ECPAT International CSEC Overview - Morocco

ECPAT International

At one time this article had been archived and may possibly still be accessible [here]

[accessed 22 June 2011]

It is difficult to obtain information on the nature and extent of CSEC in Morocco because of the lack of statistical data. Public belief is that CSEC in the region is rare, almost non-existent. Governments and communities at large believe that this is due to religious education that shows deep respect for the teachings of Islam.

Looking Back Thinking Forward - The fourth report on the implementation of the Agenda for Action adopted at the World Congress against Commercial Sexual Exploitation of Children held in Stockholm, Sweden, August 1996 [PDF]

ECPAT International, November 2000

At one time this article had been archived and may possibly still be accessible [here]

[accessed 22 June 2011]

Child sex tourism is most apparent in Morocco and Egypt. In cities like Cairo, Alexandria, Marrakech and Casablanca and other tourist areas, there is now a relation between tourism and the growth in the commercial sexual exploitation of children.  Girls and boys, who work as domestics and street vendors are targeted by child sex tourists.  A Moroccan NGO, Association Bayti reports that the profile of sexual exploiters of children is changing in Essaouira, Marakesh and Agadir.  Westerners now account for the bulk of the exploiters as opposed to people from the Middle East.  Furthermore, boy prostitution is reported to be a growing phenomenon in Morocco.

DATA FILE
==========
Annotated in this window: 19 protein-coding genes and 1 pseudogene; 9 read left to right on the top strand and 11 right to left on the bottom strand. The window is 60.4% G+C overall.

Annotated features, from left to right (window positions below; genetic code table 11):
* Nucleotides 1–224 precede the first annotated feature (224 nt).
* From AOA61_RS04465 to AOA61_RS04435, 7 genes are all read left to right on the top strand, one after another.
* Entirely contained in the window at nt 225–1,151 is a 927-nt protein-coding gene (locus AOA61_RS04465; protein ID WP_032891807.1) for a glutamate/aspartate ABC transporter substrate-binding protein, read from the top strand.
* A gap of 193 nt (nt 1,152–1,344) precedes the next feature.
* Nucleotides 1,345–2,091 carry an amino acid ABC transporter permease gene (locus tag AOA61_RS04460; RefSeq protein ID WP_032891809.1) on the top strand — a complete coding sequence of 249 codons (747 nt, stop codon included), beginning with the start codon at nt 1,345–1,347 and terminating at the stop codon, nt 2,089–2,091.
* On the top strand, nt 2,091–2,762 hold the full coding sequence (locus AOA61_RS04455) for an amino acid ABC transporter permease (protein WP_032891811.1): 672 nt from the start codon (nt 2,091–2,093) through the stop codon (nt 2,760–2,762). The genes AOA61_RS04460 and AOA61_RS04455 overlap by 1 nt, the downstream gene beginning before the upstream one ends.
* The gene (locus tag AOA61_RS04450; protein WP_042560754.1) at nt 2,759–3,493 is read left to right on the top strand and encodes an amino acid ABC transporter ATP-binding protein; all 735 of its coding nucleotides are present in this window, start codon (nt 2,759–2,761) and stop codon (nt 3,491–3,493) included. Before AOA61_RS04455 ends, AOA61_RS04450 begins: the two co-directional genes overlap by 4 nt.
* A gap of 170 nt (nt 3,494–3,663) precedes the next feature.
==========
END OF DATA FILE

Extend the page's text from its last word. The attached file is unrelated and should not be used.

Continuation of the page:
A Situational Analysis of Commercial Sexual Exploitation of Children in Morocco  [PDF]